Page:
The Famous or the Holy?

The editing work is done on A Great Cloud of Witness (hence AGCW) and it is off getting printed. I believe it will be available from Church Publishing next month. Once again, the Official Calendar of the Episcopal Church is Lesser Feasts & Fasts 2006. AGCW has no official standing in the Church. It is merely a devotional resource that can be used or not as a person or parish wills. It is incorrect and misleading to say “Today the Church celebrates…” referencing contents of AGCW. And yet, it is still under discussion within the SCLM as we try to work through what an Episcopal Calendar is and is for.

I have ranted before that the post-Vatican II reworking of the “new” Book of Common Prayer give us in some places—like the Calendar—the appearance of catholicity but without the substance. No where is this more obvious to me than the Calendar. What we have in the Calendar section looks like a sanctoral kalendar, and there are many who use it that way. However, the broad majority of the Episcopal Church does not interact with or utilize the Calendar as a sanctoral kalendar in the Catholic fashion.

Now—clearly—I don’t know the mind of the whole church. What I’m going by here are recent debates I’ve had over individuals in the Calendar and applications—formal or informal—for additions to the Calendar.

I was having a discussion with one senior clergyman formerly on the SCLM over John Calvin (May 28th in AGCW). The most telling moment was when he responded to one of my queries with “I don’t care if people don’t like him—he’s important!”

I’m currently in discussions with a liaison from my diocese to include Origen of Alexandria into one of our calendrical lists. The case being put forward recognizes that Origen was a very important early Christian figure and theologian who has been unfairly treated over the centuries and who deserves to receive his due. I’m largely sympathetic here. Origen got dragged into a complicated tangle of theological and personality conflicts a couple of centuries after his death and was judged as a result of how that played out. De Lubac is absolutely right on the importance of Origen to Christian spirituality and especially Origen being at the heart of most renewals of monastic/ascetic theology.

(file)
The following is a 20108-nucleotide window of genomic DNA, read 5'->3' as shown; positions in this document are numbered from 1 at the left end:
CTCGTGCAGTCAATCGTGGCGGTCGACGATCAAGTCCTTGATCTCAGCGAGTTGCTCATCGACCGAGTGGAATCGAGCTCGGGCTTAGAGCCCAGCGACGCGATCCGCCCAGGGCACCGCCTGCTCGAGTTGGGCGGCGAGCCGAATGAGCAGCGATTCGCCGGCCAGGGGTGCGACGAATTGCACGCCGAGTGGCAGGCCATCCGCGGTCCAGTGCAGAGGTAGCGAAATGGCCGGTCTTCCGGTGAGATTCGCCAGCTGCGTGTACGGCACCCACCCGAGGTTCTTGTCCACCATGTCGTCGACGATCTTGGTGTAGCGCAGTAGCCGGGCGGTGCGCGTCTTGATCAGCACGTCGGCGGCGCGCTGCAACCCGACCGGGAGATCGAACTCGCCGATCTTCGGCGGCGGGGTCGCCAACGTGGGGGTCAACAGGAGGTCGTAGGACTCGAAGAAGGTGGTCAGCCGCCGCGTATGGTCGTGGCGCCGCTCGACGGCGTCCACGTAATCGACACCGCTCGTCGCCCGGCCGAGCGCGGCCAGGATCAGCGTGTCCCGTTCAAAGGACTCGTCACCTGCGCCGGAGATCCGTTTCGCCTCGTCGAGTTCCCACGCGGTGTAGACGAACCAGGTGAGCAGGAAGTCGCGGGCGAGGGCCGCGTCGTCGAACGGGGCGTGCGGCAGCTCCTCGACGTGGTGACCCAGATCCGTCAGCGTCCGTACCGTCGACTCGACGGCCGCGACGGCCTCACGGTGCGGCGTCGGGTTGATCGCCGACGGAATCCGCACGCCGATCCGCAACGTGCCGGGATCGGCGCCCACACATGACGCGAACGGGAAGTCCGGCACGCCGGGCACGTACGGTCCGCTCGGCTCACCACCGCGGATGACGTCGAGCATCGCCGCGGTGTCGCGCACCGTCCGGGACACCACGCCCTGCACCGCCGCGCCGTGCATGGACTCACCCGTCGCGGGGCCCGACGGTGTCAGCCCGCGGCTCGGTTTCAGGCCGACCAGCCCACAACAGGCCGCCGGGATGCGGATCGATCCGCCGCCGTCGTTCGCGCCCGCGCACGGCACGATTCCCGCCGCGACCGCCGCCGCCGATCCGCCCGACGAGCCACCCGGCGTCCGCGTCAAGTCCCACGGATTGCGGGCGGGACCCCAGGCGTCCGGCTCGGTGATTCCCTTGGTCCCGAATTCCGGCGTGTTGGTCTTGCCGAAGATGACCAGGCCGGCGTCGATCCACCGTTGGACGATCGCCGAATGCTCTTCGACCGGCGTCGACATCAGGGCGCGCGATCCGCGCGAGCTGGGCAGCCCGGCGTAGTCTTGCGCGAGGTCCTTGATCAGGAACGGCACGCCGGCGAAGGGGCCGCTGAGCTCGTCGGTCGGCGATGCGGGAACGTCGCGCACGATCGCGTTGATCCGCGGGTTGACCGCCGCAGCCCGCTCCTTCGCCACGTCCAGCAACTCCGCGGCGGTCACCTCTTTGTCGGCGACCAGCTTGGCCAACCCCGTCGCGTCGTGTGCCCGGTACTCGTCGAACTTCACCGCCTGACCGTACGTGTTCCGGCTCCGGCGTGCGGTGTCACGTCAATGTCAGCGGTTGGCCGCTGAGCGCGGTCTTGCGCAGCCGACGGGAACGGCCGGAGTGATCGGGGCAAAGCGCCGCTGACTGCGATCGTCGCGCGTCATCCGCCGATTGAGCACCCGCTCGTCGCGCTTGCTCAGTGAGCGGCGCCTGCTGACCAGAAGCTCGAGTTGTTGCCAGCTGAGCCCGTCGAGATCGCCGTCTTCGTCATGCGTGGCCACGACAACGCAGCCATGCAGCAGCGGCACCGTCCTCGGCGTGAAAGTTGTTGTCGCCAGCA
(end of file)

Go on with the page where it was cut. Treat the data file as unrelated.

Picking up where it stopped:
Not to pick on anyone, but a comment here exemplifies the logic that I’m seeing—wondering about Stephen Langton who gets the credit for the modern scheme of chapter divisions that we use in our modern Bibles.

Do we select individuals because they are “important” or because we think or hope that they should be “famous” or do we select them because they are holy? (And what is or should be the relationship between the two?) And that—right there—is what I would point to as the difference between a catholic perspective on the kalendar versus a protestant one.

I believe that a catholic perspective looks on the names in the kalendar chiefly as examples of lives living out Christian maturity, exemplifying the sacramental path of discipleship. These are our very present fellow members of the Body of Christ who strengthen us with their prayers now and who give us direction and encouragement by their lives and how they participated within the mysteries of Christ. Holiness therefore is the primary consideration and criterion.

A protestant perspective identifies the people who church folk should know. The folks we want to be famous (whether they are currently or not). Importance is therefore the primary consideration and criterion.

So—what is it that we have? Or, what is it that we think we have? Honestly, I think that our first efforts towards the Calendar that we currently have reflect a confusion on this point. Take a look at these two paragraphs. They come from Prayer Book Studies IX (1957), the first published work on the Calendar as the SLC considered revising things…

The choice of commemorations in the proposed Calendar of this Study has been made primarily on the basis of selecting men and women of outstanding holiness, heroism, and teaching in the cause of Christ, whose lives and deaths have been a continuing, conscious influence upon the on-going life of the Church in notable and well-recognized ways. There are included martyrs, theologians, statesmen, missionaries, reformers, mystics, and exemplars of prayer and charitable service. In every instance, care has been taken to list persons whose life and work are capable of interpretation in terms morally and spiritually edifying to the Church of our own generation.

In the list of primary criteria, holiness receives top billing. Importance is in here—as to some degree it must—but the ranking places holiness over importance.

The next page, though, has this: